The co-sponsor of bipartisan legislation to reduce some mandatory minimum drug and gun sentences said Wednesday that he is hopeful Congress can still pass the bill despite recent setbacks.
Sen. Mike Lee (R-Utah) said that although issues have arisen that have slowed the legislation— considered by sentencing reform advocates to be the most significant in decades—he is hopeful that Congress will pass a bill.
“I don’t believe it’s stalled,” Lee said at “Out of Jail, Into Society,” a Washington Post Live event about prison reform. “It’s getting momentum…True it can’t pass without Republicans. Are there detractors? Sure. But those who are with us outnumber those who are against us.”
In October, a group of Senate Democrats and Republicans, including Lee, introduced the criminal justice reform legislation, which Senate Judiciary Committee Chair Charles Grassley (R-Iowa) called a “historic bill” that was the “product of thoughtful bipartisan deliberation.”
But the legislation has hit several snags. A number of senators in recent days have raised concerns that the bill, if passed, could free violent criminals. One major political obstacle now is the existence of House legislation that would require prosecutors prove a defendant’s criminal intent in order to win convictions for certain federal crimes. President Obama and several congressional Democrats say this rule is an attempt to make it more difficult for the federal government to prosecute corporations–and they’ve warned that passing it could derail other criminal justice legislation.
To illustrate the need for changes in drug sentencing, Lee highlighted the case of his constituent, Weldon Angelos, the 36-year-old father of three from Utah, who was sentenced to 55 years in a federal prison after being arrested for selling marijuana three times to a police informant. When Lee was a federal prosecutor in Salt Lake City in 2004, one of Lee’s colleagues prosecuted Angelos. But Lee has now called on President Obama to grant him clemency. On Tuesday, the former federal judge who sentenced him, Paul G. Cassell, also called on President Obama to grant him clemency.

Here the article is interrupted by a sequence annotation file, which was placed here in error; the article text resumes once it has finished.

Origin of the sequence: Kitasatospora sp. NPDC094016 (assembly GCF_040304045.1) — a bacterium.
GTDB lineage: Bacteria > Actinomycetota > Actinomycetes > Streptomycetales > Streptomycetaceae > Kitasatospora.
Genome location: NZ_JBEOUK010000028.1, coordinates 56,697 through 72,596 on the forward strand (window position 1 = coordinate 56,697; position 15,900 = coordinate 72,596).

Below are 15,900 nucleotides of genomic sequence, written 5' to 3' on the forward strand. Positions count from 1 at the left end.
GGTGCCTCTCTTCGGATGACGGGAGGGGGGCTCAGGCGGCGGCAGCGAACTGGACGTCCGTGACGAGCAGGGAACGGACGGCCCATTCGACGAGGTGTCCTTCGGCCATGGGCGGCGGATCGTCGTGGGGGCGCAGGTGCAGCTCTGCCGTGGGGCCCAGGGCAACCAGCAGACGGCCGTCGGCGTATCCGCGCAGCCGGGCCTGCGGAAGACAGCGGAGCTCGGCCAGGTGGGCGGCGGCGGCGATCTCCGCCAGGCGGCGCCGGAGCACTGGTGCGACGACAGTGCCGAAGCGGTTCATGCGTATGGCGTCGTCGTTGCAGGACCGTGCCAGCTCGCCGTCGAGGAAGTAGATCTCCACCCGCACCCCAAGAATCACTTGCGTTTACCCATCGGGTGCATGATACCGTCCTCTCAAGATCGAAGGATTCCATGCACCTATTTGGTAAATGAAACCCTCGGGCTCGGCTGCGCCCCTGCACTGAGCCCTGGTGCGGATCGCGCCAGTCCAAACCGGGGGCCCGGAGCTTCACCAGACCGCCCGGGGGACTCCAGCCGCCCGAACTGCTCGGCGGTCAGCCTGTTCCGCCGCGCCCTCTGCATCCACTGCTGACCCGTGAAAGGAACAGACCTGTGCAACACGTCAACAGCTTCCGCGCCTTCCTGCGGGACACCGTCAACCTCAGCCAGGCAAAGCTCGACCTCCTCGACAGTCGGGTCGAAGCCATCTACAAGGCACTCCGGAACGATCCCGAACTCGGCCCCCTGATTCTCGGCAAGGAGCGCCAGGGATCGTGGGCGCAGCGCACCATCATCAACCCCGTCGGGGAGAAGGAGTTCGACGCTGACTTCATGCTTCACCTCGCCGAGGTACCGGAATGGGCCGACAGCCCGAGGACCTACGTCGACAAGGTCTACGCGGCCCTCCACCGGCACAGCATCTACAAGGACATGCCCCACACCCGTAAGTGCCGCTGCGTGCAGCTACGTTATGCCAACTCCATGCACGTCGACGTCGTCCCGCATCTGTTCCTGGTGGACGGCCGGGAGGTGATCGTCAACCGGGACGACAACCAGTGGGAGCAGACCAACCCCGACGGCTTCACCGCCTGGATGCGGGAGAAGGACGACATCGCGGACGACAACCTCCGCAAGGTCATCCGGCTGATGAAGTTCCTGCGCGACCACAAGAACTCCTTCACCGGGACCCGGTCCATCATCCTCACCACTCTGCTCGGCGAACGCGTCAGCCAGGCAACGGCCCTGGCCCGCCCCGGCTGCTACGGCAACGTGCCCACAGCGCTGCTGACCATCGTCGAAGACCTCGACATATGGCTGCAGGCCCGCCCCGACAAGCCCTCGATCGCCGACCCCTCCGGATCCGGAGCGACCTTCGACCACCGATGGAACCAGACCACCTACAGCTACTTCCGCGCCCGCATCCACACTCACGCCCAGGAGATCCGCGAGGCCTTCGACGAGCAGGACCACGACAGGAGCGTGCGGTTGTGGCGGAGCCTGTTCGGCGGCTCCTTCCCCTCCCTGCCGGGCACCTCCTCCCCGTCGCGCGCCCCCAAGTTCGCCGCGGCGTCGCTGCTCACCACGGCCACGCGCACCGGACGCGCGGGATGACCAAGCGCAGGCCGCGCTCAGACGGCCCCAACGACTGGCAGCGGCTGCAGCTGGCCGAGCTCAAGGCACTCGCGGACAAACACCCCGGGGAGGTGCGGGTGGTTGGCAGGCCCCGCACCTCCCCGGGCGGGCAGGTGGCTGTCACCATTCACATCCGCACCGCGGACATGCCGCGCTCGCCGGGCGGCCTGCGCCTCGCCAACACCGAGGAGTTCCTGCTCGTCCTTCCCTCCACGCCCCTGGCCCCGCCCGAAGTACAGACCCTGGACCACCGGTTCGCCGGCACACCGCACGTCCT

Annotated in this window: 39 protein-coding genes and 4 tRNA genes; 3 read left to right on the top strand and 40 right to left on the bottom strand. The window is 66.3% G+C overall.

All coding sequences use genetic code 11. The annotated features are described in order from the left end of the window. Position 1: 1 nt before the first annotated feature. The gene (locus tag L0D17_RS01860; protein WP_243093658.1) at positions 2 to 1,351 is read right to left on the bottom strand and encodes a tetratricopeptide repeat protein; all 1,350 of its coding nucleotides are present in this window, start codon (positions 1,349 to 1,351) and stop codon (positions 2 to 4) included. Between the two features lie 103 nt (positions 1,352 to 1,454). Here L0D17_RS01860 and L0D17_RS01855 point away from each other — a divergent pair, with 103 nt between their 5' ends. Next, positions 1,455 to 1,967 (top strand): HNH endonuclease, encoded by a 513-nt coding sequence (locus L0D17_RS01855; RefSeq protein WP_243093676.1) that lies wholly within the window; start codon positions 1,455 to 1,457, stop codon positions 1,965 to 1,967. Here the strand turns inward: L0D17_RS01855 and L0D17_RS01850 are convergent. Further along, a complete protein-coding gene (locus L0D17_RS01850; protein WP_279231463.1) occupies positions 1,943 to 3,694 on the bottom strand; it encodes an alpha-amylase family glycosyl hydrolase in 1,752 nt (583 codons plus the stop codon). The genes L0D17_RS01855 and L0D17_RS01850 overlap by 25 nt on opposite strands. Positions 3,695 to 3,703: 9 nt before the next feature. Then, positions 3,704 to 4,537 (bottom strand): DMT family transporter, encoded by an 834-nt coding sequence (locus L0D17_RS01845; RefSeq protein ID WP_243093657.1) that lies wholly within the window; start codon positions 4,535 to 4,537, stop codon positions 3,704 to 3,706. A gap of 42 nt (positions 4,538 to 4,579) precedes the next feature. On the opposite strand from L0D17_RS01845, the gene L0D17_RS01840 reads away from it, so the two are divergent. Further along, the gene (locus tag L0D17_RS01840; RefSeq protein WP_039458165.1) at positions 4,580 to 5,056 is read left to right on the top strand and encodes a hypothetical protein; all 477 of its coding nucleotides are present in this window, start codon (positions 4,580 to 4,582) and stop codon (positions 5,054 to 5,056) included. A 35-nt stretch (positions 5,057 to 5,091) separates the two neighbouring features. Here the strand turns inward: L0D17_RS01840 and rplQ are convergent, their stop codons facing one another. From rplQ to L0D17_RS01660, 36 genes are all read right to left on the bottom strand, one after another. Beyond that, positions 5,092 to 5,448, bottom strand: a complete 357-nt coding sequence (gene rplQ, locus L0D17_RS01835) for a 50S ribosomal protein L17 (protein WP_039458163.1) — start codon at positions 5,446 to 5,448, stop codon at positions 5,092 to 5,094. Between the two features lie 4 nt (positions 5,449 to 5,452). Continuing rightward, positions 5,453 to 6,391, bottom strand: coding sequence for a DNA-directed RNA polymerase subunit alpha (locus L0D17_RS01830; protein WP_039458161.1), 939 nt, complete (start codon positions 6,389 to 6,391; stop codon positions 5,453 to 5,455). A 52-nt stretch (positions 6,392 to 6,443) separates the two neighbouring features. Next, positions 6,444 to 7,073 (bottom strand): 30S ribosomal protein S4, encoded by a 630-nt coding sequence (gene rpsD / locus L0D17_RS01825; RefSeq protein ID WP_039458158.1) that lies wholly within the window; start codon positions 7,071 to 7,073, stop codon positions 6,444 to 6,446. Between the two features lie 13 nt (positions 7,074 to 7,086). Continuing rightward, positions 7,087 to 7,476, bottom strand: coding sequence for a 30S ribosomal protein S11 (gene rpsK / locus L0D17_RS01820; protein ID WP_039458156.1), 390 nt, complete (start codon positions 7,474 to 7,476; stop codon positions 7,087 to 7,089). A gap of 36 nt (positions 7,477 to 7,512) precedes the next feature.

Valerie Jarrett, the senior adviser to President Obama, said that the initiative to grant clemency to nonviolent drug offenders is “a top priority for the president” and that Attorney General Loretta E. Lynch and “the entire team” at the Justice Department are committed to sorting through clemency petitions from thousands of inmates and figuring out which ones meet the criteria set out by Justice officials.
“We don’t have the resources to review every single one that we have in,” said Jarrett, who was on the Post panel with Lee. “But it’s something that is important. The president has taken great pains in giving positive enforcement to those whom he has granted clemency, writing them letters and the letters back that he has received have been very, very touching.”
“But the real key here is, let’s not put all our eggs in granting clemency,” Jarrett said. “Let’s make sure these people are not incarcerated in the first place. Let’s make sure we are really being sensible. And when we have judges around the country saying that their hands are tied and that they are anguishing over the fact that they can’t treat the facts of each circumstance as they deem appropriate tells us that we have to do something.”
“Let’s keep people out of the system in the first place,” Jarrett said.
Other panelists on Wednesday included Bernard B. Kerik, former New York City Police and Correction Commissioner who founded the American Coalition for Criminal Justice Reform; Pennsylvania Secretary of Corrections John E. Wetzel; Glenn E. Martin, founder and president of JustLeadershipUSA and Teresa Hodge, co-founder of Mission: Launch, Inc.